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Just try not to grin on a indoor swing. "They remind me of my childhood, spark creativity, and are, obviously, super cozy," says Dayna Isom Johnson, Etsy's resident trend expert, who appears to have a few in her workplace. She's not the least bit surprised that decorators and Instagrammers equally are now obsessed. |} Neither is designer Starrett Zenko Ringbom, that attributes the tendency to some rise in the energetic side of design:"It is the nervousness folks get when they are decorating their houses that holds them back from being adventurous--I think folks are letting go of the."

If you, too, are letting go and looking to infuse a little additional experience into your house in the form of a indoor swing or hanging chair, here's what you need to understand. It's true, you can DIY it, however you need to understand what you're doing--take it from a pro. Alan Chenkin, a D.C.-based carpentry expert and Taskrabbit tasker, told House Beautiful all about the swing-hanging process.|}

Step 1: Pick Your Location
Together with making sure the swing itself can fit in your chosen place, you need to be sure there's sufficient room about it. "Pick a place which allows for three or more feet of distance behind the swing, and at least 14 inches on either side to stop hitting a wall or railing," Chenkin advises.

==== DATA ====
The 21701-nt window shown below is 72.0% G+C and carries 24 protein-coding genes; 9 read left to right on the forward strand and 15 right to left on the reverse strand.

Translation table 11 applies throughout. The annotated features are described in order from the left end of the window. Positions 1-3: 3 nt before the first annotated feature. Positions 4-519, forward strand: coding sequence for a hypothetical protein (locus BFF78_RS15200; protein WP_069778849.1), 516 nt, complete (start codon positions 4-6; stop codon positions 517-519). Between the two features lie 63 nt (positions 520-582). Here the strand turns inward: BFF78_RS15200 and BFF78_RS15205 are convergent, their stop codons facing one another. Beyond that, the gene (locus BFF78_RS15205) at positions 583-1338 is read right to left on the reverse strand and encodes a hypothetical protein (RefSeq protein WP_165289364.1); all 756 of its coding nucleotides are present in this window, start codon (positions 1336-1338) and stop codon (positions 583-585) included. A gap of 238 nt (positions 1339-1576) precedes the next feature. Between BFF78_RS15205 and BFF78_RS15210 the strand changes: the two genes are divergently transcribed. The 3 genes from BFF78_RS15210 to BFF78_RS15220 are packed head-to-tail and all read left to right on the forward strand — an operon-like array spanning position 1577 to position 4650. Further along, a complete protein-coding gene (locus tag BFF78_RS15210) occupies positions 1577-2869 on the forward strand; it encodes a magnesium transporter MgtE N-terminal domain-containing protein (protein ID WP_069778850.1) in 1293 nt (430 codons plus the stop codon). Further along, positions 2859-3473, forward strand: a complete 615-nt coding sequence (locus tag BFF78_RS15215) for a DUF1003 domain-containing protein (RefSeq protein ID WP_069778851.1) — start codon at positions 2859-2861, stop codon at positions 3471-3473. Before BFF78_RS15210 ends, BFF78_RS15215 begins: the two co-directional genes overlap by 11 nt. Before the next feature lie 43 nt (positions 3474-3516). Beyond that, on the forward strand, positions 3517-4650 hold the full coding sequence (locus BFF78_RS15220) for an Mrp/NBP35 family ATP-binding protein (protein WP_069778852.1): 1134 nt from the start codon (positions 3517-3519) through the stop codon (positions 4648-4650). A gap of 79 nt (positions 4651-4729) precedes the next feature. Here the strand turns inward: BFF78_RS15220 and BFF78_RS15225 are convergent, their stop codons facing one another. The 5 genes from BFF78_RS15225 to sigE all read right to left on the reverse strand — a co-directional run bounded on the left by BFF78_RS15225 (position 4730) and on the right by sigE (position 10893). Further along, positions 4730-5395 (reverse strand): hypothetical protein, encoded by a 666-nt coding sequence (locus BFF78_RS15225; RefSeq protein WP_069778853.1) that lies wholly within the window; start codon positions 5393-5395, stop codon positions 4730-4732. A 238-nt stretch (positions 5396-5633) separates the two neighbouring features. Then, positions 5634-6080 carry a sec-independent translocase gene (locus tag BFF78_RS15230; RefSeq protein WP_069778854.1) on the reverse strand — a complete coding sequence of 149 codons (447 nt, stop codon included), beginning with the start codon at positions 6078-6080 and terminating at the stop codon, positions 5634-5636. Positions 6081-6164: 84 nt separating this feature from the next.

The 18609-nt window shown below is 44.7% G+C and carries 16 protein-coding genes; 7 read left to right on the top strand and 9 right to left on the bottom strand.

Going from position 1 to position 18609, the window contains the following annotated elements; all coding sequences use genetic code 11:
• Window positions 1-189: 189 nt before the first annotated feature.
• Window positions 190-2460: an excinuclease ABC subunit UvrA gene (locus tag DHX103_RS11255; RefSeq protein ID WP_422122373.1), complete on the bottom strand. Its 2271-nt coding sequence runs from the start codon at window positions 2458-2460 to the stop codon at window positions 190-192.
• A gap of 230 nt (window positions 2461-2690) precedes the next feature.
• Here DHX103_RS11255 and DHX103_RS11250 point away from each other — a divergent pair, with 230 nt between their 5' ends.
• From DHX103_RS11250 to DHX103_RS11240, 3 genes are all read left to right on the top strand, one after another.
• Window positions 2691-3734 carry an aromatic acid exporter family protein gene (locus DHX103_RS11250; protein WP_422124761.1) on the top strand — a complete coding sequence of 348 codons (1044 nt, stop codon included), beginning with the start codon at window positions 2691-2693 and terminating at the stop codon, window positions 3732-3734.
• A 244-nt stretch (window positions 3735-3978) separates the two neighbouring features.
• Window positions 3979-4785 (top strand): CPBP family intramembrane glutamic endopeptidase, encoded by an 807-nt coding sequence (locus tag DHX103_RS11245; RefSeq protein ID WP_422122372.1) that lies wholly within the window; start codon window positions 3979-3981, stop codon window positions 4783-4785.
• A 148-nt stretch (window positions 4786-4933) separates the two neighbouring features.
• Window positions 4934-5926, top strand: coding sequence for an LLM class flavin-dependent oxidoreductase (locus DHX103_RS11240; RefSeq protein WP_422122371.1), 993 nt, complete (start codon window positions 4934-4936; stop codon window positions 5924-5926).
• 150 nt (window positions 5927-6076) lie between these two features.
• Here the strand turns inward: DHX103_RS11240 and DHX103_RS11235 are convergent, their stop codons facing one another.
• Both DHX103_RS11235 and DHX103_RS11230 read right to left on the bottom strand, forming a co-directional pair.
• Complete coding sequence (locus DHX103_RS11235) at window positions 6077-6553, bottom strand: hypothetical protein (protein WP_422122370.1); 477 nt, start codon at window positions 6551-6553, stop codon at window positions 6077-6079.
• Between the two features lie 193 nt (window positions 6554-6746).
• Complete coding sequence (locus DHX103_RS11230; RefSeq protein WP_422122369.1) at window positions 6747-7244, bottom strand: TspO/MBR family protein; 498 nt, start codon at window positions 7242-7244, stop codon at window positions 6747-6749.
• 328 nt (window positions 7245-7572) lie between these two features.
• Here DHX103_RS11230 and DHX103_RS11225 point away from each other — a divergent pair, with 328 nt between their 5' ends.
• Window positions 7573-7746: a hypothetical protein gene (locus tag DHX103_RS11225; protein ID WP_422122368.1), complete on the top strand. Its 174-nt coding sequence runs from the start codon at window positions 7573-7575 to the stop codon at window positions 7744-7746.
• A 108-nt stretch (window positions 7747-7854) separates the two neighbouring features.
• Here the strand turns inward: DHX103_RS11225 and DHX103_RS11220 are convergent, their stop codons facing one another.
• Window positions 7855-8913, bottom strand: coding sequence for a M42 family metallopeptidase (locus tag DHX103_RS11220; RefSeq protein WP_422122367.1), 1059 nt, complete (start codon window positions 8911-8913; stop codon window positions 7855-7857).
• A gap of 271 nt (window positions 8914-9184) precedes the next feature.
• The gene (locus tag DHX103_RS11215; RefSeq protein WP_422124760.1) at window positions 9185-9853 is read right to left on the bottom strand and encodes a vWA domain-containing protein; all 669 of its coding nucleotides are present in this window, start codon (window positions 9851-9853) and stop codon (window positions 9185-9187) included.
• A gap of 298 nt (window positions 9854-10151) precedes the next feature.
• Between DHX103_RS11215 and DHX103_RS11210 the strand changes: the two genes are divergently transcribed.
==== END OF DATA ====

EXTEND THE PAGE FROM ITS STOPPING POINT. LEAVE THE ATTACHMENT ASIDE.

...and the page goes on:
Step 2: Locate the Ceiling Joist
It might be the second step, but it's definitely the most important. You need to locate a solid ceiling joist to mount the swing to, and if you can't locate a solid ceiling joist in your favorite place, it's back to square one--with the ideal amount of space doesn't mean anything if it can't be safely installed .

"If you do not find a solid joist, installers danger attaching the swing bracket to a ceiling that cannot support it, or worse--it will pull the ceiling back on the person sitting in the fold," Chenkin says. "When the only place you have to get a swing can't support the load, you have to consider an alternate location or using a mounting plate."

And you have to be cautious, because not all ceilings can hold the weight of a swing. Even when they look strong,"some ceilings are purely cosmetic," he clarifies. "Most suspended ceilings aren't meant to hold any actual weight."
Chenkin also adds that you may have to mount a board across the joists to"guarantee adequate support for the swing," which would require opening up the ceiling and adding additional support.
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Step 3: Install (and Check! ) ) |} the Mount
Once you've obtained your place --along with a ceiling joist with appropriate support--it's time to install the bracket. So, let us talk about weight loss demands:"A single individual swing ought to have a bracket of 600 pounds capacity or longer," Chenkin says, noting that a double fold requires two mounts.
Now, for the install. To begin with, you have to pre-drill holes and use suitable lag bolts to attach the mounting. |} Then you have to test it out--yes, before you really hang on the swing. "Test it together with your entire body fat by hanging the bracket," he clarifies.
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Step 4: Hang the Swing|}
"After the bracket is set up, attach the fold and double-check the fold cable or ropes to ensure it's strong," Chenkin says. When you hang on the swing, then you ought to make sure it's at the proper elevation --typically that should be somewhere between 18 and 24 inches in the ground.

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